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U.S. carmakers are back in the lead

Domestic brands turn the corner on sales. Meanwhile, Toyota shows a decline.

January 05, 2011|By Jerry Hirsch, Los Angeles Times
  • George and Sheila Snyder take delivery of a 2011 Ford Escape in Montpelier, Vt. The automaker sold more than 1.9 million vehicles last year in the U.S.
George and Sheila Snyder take delivery of a 2011 Ford Escape in Montpelier,… (Toby Talbot, Associated…)

Hello Detroit, goodbye Tokyo.

Americans were more likely to buy their vehicles from the domestic automakers last year than from the big Japanese manufacturers.

For the first time in years, American nameplates such as Chevrolet and Ford outsold the Toyota brand in the U.S.

Sales of trucks and sport utility vehicles, which are American manufacturers' bread and butter, are on the upswing. Rental companies and commercial fleets, which favor domestic products, have been doing some heavy buying.

"Another factor is that the domestics are bringing out strong new offerings in other segments," said Jeremy Anwyl, chief executive of Edmunds.com, the auto information company. "We have yet to see a coherent response from the Japanese.

"Toyota has had a brand image crisis, while Honda has taken a very conservative approach to market share," Anwyl said, and "may have left sales on the table."

Overall, Toyota Motor Corp. was the only major auto company to see sales decrease from 2009.

The trends favoring domestic automakers were occurring just as the industry was showing signs of a comeback.

"For a change, the news has been pretty positive on the economy," said Don Johnson, GM's vice president of U.S. sales.

The recent "extension of tax cuts and unemployment benefits will also help propel consumer spending," Johnson said.

Overall, Americans purchased about 11.6 million vehicles last year, an 11% increase from 2009, Autodata Corp. said Tuesday.

Although they are a large improvement over the recession-depressed level of 2009, last year's sales still were the second lowest since 1982, when Americans purchased just 10.5 million vehicles.

Bob Carter, the Toyota brand's U.S. sales chief., said the average age of a vehicle on the road is 10 years old and ripe for replacing. Carter also said he believes that people who have delayed purchases because of the uncertain economy are starting to move into the market.

"We see very good conditions for the industry in terms of growth over the next several years," Carter said.

Other automakers also saw favorable economic signs such as rising retail sales and consumer confidence and declining new claims for unemployment insurance.

Regardless of the brand, most automakers experienced more robust sales in the final months of last year, said George Magliano, an analyst at IHS Automotive. He cautioned against attributing too much to economic factors.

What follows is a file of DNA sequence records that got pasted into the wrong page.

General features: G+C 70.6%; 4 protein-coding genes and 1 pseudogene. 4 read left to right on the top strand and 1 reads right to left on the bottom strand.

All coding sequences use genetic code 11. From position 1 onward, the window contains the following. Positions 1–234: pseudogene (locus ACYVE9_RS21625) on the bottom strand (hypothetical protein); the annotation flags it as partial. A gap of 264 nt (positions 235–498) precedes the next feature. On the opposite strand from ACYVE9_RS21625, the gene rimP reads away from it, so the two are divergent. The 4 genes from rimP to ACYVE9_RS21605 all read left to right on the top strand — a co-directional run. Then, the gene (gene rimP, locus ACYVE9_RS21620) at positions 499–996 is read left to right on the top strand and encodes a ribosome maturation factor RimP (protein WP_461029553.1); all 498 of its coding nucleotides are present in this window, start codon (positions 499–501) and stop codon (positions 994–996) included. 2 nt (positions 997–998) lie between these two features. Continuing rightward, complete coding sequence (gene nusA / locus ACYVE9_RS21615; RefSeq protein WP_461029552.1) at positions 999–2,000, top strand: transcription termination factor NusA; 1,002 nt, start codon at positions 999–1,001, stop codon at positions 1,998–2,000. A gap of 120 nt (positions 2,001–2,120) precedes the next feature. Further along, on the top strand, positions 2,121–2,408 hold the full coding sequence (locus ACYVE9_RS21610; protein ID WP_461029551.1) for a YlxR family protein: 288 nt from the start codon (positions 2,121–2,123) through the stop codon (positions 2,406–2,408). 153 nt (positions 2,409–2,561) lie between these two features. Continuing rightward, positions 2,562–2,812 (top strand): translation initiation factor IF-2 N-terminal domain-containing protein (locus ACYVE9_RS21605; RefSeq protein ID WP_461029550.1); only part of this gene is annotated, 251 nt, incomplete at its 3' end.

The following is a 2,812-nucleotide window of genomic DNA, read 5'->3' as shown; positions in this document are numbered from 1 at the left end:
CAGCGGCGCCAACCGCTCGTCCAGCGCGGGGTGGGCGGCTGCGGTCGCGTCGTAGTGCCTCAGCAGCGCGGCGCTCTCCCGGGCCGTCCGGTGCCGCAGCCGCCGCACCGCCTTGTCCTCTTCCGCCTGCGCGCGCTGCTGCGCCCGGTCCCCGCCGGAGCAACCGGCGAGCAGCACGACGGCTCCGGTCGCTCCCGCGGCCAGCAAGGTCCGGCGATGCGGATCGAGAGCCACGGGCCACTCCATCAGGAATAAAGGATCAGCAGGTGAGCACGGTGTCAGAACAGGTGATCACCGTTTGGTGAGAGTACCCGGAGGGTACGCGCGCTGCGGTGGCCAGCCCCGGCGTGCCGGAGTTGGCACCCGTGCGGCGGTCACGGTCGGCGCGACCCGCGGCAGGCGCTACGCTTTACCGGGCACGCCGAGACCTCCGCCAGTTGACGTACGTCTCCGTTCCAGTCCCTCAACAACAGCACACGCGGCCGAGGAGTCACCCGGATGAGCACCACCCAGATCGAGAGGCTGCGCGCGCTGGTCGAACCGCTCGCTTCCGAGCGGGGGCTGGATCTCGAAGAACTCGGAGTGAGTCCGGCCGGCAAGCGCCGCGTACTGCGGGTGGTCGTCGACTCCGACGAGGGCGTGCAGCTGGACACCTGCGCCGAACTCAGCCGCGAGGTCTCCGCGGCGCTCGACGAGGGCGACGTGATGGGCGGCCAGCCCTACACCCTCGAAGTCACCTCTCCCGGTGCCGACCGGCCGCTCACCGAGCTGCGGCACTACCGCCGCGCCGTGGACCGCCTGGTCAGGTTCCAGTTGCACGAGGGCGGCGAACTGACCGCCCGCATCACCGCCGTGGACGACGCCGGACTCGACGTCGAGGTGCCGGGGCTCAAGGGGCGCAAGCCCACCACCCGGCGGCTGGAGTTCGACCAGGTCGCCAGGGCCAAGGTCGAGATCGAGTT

"The strong fourth quarter resulted from consumers who were looking — especially the upper end — to go out and purchase finally," he said. "It was just pent-up demand. There was not great improvement in jobs or credit availability."

But much was going right for the industry.

"Transaction prices went up. We weren't giving away all these vehicles," Magliano said. "Fleet sales declined and retail sales went up, so that's a good sign, and people were buying at the upper end of the model line, not just the stripped-down vehicles."

As a group the domestic combination of Chrysler Group, Ford Motor Co. and General Motors Co. grabbed 45.2% of U.S. auto sales last year, up a percentage point from 2009.

Their Japanese counterparts — American Honda Motor Co., Nissan North America Inc., and Toyota — had a combined 33.6% of the market, down from 35.4% in the prior year, according to Autodata, which track's U.S. sales.

Chevrolet outsold the Toyota brand for the first time since 2007 last year. The American brand sold almost 1.6 million vehicles last year, compared with 1.5 million for Toyota. Ford had sales of just under 1.8 million vehicles in 2010 and outsold Toyota for the first time since 2006.

Hampered by the recall of millions of vehicles last year, and the record payment of nearly $50 million in federal fines for failing to promptly inform regulators of defects in its vehicles and delaying recalls, Toyota saw its share of the U.S. auto market fall to 15.2% from 17%.

"That is a big shift. Toyota still has these big recall programs, and that has really hurt them," Magliano said.

Toyota's December sales fell 5.5% to 177,488. The Japanese automaker's 2010 sales slid fractionally — about 7,000 autos — to just under

1.8 million vehicles. The numbers include its Lexus luxury division, which narrowly beat out Mercedes-Benz and BMW to retain its title as the best-selling luxury automobile in America for the 11th consecutive year.

In addition to the fallout from the recalls, Toyota executives said sales were hurt by continuing economic problems in California and Florida, two of its core markets.

In December, General Motors sales rose 16.1% from a year earlier, to 223,894 vehicles, after factoring out the Pontiac, Hummer, Saturn and Saab brands it closed or sold as part of its bankruptcy reorganization during the summer of 2009. Of its remaining brands, Buick, Cadillac and GMC posted double-digit gains, while Chevrolet was up 9.1% for the month. Including the discontinued lines, GM's December sales rose 8.5% to 224,147 vehicles.

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